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Big Brother is watching in the workplace and employees are OK with it, so long as it doesn’t extend to their personal life.
A survey conducted for the HR Metrics & Analytics Summit found that 80% of responding organizations are using employee records and data to measure performance. The survey also found that organizations are using employee records and data to measure retention and reduce turnover, enhance engagement and recruitment. But, less than 40% of organizations are making use of employee data to enhance company culture.
The data show that employees find it the most acceptable to be monitored through workplace-related tasks, work email accounts and work phones. The most unacceptable monitoring platforms are private social media accounts, physical movements within the workplace and personal interactions. Overall, employees do not mind data collection related to concrete business goals but are generally opposed to being monitored through personal sources.
72% of respondents find it unacceptable for employers to monitor private social media accounts. More than half additionally indicated that tracking physical movements and personal interactions in the workplace is objectionable.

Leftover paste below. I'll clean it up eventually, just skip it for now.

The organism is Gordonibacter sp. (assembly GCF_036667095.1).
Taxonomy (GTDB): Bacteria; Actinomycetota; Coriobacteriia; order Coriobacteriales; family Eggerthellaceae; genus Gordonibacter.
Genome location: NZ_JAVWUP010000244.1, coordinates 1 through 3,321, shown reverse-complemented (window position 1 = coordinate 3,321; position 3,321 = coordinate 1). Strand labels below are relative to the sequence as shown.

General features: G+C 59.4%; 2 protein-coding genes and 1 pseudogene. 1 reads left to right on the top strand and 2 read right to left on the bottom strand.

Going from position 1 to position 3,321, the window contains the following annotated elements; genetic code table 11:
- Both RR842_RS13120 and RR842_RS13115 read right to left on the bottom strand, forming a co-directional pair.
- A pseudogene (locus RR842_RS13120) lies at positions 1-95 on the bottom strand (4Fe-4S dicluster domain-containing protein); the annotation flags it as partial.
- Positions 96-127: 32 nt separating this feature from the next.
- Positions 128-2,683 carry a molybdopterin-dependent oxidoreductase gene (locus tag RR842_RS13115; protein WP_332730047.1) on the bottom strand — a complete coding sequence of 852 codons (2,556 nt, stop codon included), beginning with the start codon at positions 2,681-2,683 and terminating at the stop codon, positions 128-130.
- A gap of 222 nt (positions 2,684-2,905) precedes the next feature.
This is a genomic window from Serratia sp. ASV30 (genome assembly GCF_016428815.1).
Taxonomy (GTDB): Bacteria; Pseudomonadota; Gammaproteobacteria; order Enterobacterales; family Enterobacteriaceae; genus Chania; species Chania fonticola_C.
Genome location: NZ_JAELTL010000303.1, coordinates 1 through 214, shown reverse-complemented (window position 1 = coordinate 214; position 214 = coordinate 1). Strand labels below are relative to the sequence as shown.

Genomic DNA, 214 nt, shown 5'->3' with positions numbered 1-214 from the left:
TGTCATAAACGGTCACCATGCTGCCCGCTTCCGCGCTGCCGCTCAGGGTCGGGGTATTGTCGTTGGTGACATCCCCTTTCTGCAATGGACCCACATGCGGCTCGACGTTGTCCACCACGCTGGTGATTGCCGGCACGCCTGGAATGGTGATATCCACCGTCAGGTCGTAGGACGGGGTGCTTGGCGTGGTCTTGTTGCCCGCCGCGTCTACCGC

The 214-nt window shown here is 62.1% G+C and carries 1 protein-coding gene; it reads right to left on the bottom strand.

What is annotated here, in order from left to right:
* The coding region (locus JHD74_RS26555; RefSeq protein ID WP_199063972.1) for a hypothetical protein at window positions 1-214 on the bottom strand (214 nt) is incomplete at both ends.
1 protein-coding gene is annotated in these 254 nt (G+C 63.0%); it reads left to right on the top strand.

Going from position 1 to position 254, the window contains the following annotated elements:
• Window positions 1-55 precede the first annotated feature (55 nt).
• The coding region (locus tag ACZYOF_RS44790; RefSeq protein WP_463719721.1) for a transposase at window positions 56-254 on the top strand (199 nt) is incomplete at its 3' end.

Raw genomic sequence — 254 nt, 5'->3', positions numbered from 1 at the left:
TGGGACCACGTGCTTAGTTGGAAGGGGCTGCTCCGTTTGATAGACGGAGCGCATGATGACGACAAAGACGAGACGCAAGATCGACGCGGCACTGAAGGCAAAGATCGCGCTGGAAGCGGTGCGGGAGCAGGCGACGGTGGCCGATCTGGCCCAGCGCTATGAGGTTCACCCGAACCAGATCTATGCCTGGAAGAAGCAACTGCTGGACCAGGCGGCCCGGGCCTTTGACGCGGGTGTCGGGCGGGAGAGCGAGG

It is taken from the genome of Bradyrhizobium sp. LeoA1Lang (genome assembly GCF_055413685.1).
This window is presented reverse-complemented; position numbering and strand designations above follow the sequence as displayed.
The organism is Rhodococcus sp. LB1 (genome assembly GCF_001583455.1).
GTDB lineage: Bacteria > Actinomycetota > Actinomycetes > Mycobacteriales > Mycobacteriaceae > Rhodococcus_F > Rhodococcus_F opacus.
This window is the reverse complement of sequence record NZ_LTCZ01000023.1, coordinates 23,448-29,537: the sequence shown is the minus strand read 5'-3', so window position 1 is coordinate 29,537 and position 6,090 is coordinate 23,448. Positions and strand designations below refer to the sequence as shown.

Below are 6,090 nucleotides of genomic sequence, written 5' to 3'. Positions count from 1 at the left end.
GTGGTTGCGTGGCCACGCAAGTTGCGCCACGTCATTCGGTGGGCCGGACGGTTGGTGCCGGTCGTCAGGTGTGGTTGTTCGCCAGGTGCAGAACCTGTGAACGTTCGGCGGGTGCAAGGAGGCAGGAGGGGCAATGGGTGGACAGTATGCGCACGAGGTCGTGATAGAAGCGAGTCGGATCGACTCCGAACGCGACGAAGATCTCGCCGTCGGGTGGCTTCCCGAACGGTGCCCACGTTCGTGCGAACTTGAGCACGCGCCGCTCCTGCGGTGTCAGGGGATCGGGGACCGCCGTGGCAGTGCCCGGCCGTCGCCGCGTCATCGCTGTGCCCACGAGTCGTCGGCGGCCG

“As organizations collect more personal and business data about their employees, it raises a number of risks and ethical questions about data security, transparency and communication standards,” said Tiffany Ramirez, content editor, IQPC's HR Metrics & Analytics Summit.
85% of HR leaders have set privacy and security guidelines regarding what employee information is collected, how it is stored and if it is used appropriately. About 15% do not have guidelines.
Almost all (95%) of employees responding to the survey indicated that they are most concerned with knowing that their data is secure against hacking and theft, as well as desiring that their employer be transparent on what data is being collected. More than half would object if their employer asked them to use wearable technology to track their physical movements in the workplace. Less than one-third are open to wearing such technology for tracking purposes.
When employees were asked if they trust their company to protect their data, almost half (48%) indicated that they do not. Among the reasons indicated: mistrust in protecting data; insecure software in the workplace; incompetent IT departments; previously misplaced data (by the employer); and zero transparency regarding how their data is protected.
Employees are most open to data collection by their employer for the following benefits: a better-designed workplace; retention/promotions and more favorable employee incentives.